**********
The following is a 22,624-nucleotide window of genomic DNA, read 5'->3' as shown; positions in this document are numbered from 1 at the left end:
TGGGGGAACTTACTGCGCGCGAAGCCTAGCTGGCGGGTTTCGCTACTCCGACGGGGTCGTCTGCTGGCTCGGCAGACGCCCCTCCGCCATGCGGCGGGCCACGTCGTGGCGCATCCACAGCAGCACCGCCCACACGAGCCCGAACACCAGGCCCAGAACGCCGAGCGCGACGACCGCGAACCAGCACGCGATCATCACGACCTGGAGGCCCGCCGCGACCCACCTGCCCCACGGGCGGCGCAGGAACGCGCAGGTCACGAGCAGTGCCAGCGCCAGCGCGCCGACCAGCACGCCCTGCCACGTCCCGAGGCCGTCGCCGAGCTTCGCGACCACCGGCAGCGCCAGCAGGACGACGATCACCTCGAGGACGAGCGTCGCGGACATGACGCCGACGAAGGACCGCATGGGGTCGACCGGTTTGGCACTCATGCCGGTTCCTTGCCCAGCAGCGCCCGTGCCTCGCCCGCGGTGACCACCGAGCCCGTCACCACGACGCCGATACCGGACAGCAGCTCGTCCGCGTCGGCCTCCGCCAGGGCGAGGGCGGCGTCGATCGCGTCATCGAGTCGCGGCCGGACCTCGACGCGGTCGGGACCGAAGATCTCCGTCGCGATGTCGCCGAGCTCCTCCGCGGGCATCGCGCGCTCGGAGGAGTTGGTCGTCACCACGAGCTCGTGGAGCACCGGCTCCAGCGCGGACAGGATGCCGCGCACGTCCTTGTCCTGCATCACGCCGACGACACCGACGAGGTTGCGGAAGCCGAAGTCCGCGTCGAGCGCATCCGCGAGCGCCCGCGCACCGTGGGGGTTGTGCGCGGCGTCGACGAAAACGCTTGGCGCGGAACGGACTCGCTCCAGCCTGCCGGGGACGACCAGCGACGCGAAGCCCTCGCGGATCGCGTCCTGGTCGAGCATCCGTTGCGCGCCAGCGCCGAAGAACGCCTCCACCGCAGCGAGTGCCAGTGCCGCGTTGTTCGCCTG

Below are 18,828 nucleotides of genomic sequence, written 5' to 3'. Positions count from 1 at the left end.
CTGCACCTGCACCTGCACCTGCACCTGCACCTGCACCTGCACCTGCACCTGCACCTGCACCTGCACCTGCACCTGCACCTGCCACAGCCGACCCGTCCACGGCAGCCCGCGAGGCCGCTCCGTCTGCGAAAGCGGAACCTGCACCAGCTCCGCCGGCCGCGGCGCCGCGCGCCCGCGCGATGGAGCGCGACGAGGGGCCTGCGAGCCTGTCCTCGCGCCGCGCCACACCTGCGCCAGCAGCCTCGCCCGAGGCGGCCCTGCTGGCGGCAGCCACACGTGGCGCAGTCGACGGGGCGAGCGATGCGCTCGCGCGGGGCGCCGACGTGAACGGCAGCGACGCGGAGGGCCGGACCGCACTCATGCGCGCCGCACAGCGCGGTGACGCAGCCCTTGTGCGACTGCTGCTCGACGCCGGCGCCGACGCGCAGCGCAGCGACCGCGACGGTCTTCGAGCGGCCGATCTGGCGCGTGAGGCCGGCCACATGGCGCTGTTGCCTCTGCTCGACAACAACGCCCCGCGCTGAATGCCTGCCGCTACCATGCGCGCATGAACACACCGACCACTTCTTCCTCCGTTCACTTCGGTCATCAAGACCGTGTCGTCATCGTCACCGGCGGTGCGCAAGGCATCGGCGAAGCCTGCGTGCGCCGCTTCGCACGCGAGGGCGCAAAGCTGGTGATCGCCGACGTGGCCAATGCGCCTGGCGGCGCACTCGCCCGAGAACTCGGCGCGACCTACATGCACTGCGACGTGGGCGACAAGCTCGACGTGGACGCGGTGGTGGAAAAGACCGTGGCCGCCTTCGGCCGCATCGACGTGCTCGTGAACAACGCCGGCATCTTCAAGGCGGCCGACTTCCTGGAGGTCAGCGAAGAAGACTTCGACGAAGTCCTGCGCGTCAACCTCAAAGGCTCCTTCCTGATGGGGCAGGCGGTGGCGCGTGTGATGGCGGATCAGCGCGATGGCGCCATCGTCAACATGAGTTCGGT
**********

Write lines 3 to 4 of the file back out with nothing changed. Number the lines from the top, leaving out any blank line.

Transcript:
Below are 18,828 nucleotides of genomic sequence, written 5' to 3'. Positions count from 1 at the left end.
CTGCACCTGCACCTGCACCTGCACCTGCACCTGCACCTGCACCTGCACCTGCACCTGCACCTGCACCTGCACCTGCACCTGCCACAGCCGACCCGTCCACGGCAGCCCGCGAGGCCGCTCCGTCTGCGAAAGCGGAACCTGCACCAGCTCCGCCGGCCGCGGCGCCGCGCGCCCGCGCGATGGAGCGCGACGAGGGGCCTGCGAGCCTGTCCTCGCGCCGCGCCACACCTGCGCCAGCAGCCTCGCCCGAGGCGGCCCTGCTGGCGGCAGCCACACGTGGCGCAGTCGACGGGGCGAGCGATGCGCTCGCGCGGGGCGCCGACGTGAACGGCAGCGACGCGGAGGGCCGGACCGCACTCATGCGCGCCGCACAGCGCGGTGACGCAGCCCTTGTGCGACTGCTGCTCGACGCCGGCGCCGACGCGCAGCGCAGCGACCGCGACGGTCTTCGAGCGGCCGATCTGGCGCGTGAGGCCGGCCACATGGCGCTGTTGCCTCTGCTCGACAACAACGCCCCGCGCTGAATGCCTGCCGCTACCATGCGCGCATGAACACACCGACCACTTCTTCCTCCGTTCACTTCGGTCATCAAGACCGTGTCGTCATCGTCACCGGCGGTGCGCAAGGCATCGGCGAAGCCTGCGTGCGCCGCTTCGCACGCGAGGGCGCAAAGCTGGTGATCGCCGACGTGGCCAATGCGCCTGGCGGCGCACTCGCCCGAGAACTCGGCGCGACCTACATGCACTGCGACGTGGGCGACAAGCTCGACGTGGACGCGGTGGTGGAAAAGACCGTGGCCGCCTTCGGCCGCATCGACGTGCTCGTGAACAACGCCGGCATCTTCAAGGCGGCCGACTTCCTGGAGGTCAGCGAAGAAGACTTCGACGAAGTCCTGCGCGTCAACCTCAAAGGCTCCTTCCTGATGGGGCAGGCGGTGGCGCGTGTGATGGCGGATCAGCGCGATGGCGCCATCGTCAACATGAGTTCGGT